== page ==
With their big bodies and tiny wings, bumblebees may not seem like impressive fliers. But now researchers report that these flying insects are masters of high-elevation flight, and can theoretically fly higher than Mount Everest.
At higher altitudes, the air is “thinner,” meaning it is less dense and contains less oxygen. For humans, this makes it harder to breathe, especially when paired with the physical exertion of climbing a mountain. But Michael Dillon, an ecologist and co-author of the paper, told Smithsonian that humans get off easy:
“For flying insects, it’s even worse. The air density is reduced, so it’s hard to actually produce forces by flapping your wings. There’s just fewer molecules in the air to push against.”
Plus flying insects require more oxygen, relative to their body size, than any other species. Add cold temperatures into the mix, and it’s no surprise that most insects are rarely found flying in altitudes above 13,000 feet (4,000 m).
Bumblebees Flying High
Bumblebees are the exception. These big-bodied bugs have been found buzzing between wildflowers above 18,000 feet (5,600 m). Dillon and his colleagues wanted to see just how high these bumbling fliers could go, so they captured six alpine bumblebees and brought them into the lab.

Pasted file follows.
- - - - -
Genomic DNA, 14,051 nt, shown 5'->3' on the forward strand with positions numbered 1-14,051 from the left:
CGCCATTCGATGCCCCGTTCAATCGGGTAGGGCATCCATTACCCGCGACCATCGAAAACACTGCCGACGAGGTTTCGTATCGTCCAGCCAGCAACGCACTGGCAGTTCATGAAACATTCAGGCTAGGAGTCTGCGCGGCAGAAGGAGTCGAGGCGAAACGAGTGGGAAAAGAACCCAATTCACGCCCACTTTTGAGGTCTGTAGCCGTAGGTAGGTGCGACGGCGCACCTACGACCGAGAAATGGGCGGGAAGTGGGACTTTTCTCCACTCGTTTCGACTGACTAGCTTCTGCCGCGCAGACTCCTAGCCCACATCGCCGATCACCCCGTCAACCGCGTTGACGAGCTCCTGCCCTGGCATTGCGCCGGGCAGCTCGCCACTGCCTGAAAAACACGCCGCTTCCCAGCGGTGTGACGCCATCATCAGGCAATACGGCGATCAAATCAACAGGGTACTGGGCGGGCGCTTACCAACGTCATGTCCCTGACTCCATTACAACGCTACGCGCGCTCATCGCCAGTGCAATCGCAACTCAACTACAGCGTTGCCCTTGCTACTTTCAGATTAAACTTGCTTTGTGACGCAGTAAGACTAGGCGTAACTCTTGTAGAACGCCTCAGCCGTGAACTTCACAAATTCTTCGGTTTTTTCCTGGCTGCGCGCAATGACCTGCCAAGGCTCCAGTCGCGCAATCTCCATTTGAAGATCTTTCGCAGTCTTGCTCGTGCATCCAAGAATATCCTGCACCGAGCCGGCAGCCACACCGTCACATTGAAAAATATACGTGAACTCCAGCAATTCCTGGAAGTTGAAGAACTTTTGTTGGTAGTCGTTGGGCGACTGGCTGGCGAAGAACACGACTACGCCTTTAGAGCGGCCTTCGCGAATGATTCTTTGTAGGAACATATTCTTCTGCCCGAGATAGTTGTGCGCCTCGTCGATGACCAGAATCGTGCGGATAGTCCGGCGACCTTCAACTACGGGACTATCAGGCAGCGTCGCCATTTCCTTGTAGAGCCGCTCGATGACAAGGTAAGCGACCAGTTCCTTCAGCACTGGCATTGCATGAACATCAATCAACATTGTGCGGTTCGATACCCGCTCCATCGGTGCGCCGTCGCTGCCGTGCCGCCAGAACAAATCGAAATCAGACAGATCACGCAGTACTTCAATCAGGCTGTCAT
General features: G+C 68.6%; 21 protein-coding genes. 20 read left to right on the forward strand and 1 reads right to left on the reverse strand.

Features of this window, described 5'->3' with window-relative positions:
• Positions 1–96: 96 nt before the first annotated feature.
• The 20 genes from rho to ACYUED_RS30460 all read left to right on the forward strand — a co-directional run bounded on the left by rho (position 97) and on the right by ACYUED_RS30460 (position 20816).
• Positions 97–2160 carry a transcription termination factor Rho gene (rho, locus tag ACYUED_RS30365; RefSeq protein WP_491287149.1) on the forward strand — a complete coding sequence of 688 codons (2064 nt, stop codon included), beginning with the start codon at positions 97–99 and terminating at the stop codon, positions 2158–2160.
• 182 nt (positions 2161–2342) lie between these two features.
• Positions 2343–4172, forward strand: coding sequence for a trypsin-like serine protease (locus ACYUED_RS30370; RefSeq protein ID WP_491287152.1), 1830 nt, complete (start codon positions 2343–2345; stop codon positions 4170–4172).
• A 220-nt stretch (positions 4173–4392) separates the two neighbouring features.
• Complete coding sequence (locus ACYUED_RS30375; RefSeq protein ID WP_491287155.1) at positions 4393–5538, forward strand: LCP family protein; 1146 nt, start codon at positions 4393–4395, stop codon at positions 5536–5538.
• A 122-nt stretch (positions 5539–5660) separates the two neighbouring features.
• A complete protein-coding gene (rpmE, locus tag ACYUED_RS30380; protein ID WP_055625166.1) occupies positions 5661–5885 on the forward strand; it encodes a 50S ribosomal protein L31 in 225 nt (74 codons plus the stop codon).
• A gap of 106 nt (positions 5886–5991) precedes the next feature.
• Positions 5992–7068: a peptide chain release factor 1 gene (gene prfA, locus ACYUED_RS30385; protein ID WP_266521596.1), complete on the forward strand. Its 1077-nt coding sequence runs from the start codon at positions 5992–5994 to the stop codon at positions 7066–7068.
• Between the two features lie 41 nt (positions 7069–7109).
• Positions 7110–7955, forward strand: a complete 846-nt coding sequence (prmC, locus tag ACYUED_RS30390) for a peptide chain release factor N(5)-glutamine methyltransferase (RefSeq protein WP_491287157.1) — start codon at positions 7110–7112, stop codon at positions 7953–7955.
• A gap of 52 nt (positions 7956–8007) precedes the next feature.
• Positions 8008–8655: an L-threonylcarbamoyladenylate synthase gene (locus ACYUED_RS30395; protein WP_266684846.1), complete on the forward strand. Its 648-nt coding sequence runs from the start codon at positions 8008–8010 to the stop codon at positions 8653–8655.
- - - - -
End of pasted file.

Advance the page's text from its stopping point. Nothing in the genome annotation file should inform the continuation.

The scientists put the bees in flight simulation chambers—clear plexiglas boxes measuring about 12 inches (30 cm) on a side. Starting at 10,700 feet (3,250 m) the researchers tested to see if the bees were able to fly to the top half of the box. Then they used a hand pump to decrease the barometric pressure in the chamber, simulating an increase in altitude. All the bees were able to take off at altitudes up to 26,000 feet (8,000 m). The winningest bee reached an impressive 30,000 feet (9,125 m)—higher, even, than Mount Everest.
On the Wing
To find out how the bumblebees did it, researchers recorded and analyzed digital videos of the flights. They noted that the bees didn’t flap their wings any faster as the simulated altitude increased. Instead, they increased their “stroke amplitude”—reaching a little farther with each beat of the wing. As Dillon told Smithsonian,
“They beat their wings through a wider arc so that each time they move their wings through that arc they’re actually pushing their wings against more molecules than they would otherwise.”
This trick explains, at least in part, why these lumbering bees can fly so high, according to the paper published in Biology Letters.
Image credit: Drew Rawcliffe/Shutterstock